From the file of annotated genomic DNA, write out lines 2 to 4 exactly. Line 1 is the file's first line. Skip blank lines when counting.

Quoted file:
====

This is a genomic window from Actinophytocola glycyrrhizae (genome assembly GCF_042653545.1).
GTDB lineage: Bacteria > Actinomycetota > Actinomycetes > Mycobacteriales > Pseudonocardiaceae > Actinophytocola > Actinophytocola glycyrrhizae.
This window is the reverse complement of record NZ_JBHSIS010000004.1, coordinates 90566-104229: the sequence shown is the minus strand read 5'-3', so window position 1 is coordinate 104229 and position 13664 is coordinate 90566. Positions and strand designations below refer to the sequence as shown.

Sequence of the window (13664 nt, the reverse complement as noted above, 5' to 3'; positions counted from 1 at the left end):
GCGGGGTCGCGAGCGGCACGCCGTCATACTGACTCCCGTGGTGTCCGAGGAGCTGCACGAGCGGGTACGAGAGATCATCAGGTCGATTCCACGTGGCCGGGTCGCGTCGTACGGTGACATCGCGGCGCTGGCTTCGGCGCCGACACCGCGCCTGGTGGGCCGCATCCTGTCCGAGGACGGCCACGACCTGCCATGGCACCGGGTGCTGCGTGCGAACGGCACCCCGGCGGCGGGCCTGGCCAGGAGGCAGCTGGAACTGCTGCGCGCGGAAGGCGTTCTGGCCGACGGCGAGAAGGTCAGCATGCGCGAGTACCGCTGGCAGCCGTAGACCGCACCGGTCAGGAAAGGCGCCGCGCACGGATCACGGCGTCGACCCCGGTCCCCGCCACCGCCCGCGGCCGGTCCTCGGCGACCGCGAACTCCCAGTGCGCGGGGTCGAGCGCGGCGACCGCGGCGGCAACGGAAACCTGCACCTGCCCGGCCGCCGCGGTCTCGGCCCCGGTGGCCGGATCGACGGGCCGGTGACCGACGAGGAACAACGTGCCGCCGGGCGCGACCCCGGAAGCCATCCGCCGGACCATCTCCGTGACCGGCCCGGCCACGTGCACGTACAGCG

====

GTDB lineage: Bacteria > Actinomycetota > Actinomycetes > Mycobacteriales > Pseudonocardiaceae > Actinophytocola > Actinophytocola glycyrrhizae.
This window is the reverse complement of record NZ_JBHSIS010000004.1, coordinates 90566-104229: the sequence shown is the minus strand read 5'-3', so window position 1 is coordinate 104229 and position 13664 is coordinate 90566. Positions and strand designations below refer to the sequence as shown.

Sequence of the window (13664 nt, the reverse complement as noted above, 5' to 3'; positions counted from 1 at the left end):